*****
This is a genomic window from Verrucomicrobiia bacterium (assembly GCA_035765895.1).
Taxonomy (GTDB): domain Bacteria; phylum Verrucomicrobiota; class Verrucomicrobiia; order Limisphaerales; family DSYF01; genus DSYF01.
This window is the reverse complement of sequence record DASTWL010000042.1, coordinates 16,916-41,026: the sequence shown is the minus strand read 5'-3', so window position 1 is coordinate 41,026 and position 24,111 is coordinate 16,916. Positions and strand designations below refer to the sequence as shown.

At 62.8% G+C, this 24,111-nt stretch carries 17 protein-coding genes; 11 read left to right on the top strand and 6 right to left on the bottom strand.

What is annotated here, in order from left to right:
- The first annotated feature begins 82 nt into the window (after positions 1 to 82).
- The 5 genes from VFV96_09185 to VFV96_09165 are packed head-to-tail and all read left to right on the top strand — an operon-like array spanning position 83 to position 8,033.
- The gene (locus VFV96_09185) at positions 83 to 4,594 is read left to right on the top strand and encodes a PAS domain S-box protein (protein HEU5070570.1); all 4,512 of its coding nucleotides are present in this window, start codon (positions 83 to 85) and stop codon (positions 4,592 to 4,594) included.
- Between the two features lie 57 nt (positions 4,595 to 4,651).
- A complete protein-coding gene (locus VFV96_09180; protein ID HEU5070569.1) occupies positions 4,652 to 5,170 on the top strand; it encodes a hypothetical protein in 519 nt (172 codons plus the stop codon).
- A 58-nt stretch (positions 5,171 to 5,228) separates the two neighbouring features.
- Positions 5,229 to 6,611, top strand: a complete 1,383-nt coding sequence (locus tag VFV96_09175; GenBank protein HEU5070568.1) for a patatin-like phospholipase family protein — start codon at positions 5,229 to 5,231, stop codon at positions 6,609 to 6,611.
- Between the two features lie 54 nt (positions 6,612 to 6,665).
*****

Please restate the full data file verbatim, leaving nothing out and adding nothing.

This is a genomic window from Verrucomicrobiia bacterium (assembly GCA_035765895.1).
Taxonomy (GTDB): domain Bacteria; phylum Verrucomicrobiota; class Verrucomicrobiia; order Limisphaerales; family DSYF01; genus DSYF01.
This window is the reverse complement of sequence record DASTWL010000042.1, coordinates 16,916-41,026: the sequence shown is the minus strand read 5'-3', so window position 1 is coordinate 41,026 and position 24,111 is coordinate 16,916. Positions and strand designations below refer to the sequence as shown.

At 62.8% G+C, this 24,111-nt stretch carries 17 protein-coding genes; 11 read left to right on the top strand and 6 right to left on the bottom strand.

What is annotated here, in order from left to right:
- The first annotated feature begins 82 nt into the window (after positions 1 to 82).
- The 5 genes from VFV96_09185 to VFV96_09165 are packed head-to-tail and all read left to right on the top strand — an operon-like array spanning position 83 to position 8,033.
- The gene (locus VFV96_09185) at positions 83 to 4,594 is read left to right on the top strand and encodes a PAS domain S-box protein (protein HEU5070570.1); all 4,512 of its coding nucleotides are present in this window, start codon (positions 83 to 85) and stop codon (positions 4,592 to 4,594) included.
- Between the two features lie 57 nt (positions 4,595 to 4,651).
- A complete protein-coding gene (locus VFV96_09180; protein ID HEU5070569.1) occupies positions 4,652 to 5,170 on the top strand; it encodes a hypothetical protein in 519 nt (172 codons plus the stop codon).
- A 58-nt stretch (positions 5,171 to 5,228) separates the two neighbouring features.
- Positions 5,229 to 6,611, top strand: a complete 1,383-nt coding sequence (locus tag VFV96_09175; GenBank protein HEU5070568.1) for a patatin-like phospholipase family protein — start codon at positions 5,229 to 5,231, stop codon at positions 6,609 to 6,611.
- Between the two features lie 54 nt (positions 6,612 to 6,665).